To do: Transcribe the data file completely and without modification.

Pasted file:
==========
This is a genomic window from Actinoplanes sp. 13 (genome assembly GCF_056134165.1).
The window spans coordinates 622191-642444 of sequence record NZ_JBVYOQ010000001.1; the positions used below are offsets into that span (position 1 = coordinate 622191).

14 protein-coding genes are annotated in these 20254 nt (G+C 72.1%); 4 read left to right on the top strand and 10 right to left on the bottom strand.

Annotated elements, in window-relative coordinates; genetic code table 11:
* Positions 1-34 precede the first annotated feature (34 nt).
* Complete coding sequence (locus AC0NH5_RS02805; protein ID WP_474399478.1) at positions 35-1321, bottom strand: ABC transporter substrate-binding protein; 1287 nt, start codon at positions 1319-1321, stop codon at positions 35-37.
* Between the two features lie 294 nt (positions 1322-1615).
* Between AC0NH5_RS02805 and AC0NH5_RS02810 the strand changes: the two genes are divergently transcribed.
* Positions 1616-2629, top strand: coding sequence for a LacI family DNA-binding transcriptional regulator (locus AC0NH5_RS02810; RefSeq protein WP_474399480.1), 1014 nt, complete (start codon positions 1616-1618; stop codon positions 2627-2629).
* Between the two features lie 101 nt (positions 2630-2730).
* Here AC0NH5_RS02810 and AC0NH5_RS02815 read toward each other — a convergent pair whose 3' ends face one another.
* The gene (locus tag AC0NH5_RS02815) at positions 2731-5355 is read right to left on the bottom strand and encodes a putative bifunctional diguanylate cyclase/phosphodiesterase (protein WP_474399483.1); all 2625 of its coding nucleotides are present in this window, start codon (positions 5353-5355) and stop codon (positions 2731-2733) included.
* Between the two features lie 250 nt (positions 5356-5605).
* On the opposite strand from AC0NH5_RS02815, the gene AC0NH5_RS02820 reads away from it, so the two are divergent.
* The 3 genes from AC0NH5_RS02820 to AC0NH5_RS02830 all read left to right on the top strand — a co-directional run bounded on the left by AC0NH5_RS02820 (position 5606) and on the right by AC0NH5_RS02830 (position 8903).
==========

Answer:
This is a genomic window from Actinoplanes sp. 13 (genome assembly GCF_056134165.1).
The window spans coordinates 622191-642444 of sequence record NZ_JBVYOQ010000001.1; the positions used below are offsets into that span (position 1 = coordinate 622191).

14 protein-coding genes are annotated in these 20254 nt (G+C 72.1%); 4 read left to right on the top strand and 10 right to left on the bottom strand.

Annotated elements, in window-relative coordinates; genetic code table 11:
* Positions 1-34 precede the first annotated feature (34 nt).
* Complete coding sequence (locus AC0NH5_RS02805; protein ID WP_474399478.1) at positions 35-1321, bottom strand: ABC transporter substrate-binding protein; 1287 nt, start codon at positions 1319-1321, stop codon at positions 35-37.
* Between the two features lie 294 nt (positions 1322-1615).
* Between AC0NH5_RS02805 and AC0NH5_RS02810 the strand changes: the two genes are divergently transcribed.
* Positions 1616-2629, top strand: coding sequence for a LacI family DNA-binding transcriptional regulator (locus AC0NH5_RS02810; RefSeq protein WP_474399480.1), 1014 nt, complete (start codon positions 1616-1618; stop codon positions 2627-2629).
* Between the two features lie 101 nt (positions 2630-2730).
* Here AC0NH5_RS02810 and AC0NH5_RS02815 read toward each other — a convergent pair whose 3' ends face one another.
* The gene (locus tag AC0NH5_RS02815) at positions 2731-5355 is read right to left on the bottom strand and encodes a putative bifunctional diguanylate cyclase/phosphodiesterase (protein WP_474399483.1); all 2625 of its coding nucleotides are present in this window, start codon (positions 5353-5355) and stop codon (positions 2731-2733) included.
* Between the two features lie 250 nt (positions 5356-5605).
* On the opposite strand from AC0NH5_RS02815, the gene AC0NH5_RS02820 reads away from it, so the two are divergent.
* The 3 genes from AC0NH5_RS02820 to AC0NH5_RS02830 all read left to right on the top strand — a co-directional run bounded on the left by AC0NH5_RS02820 (position 5606) and on the right by AC0NH5_RS02830 (position 8903).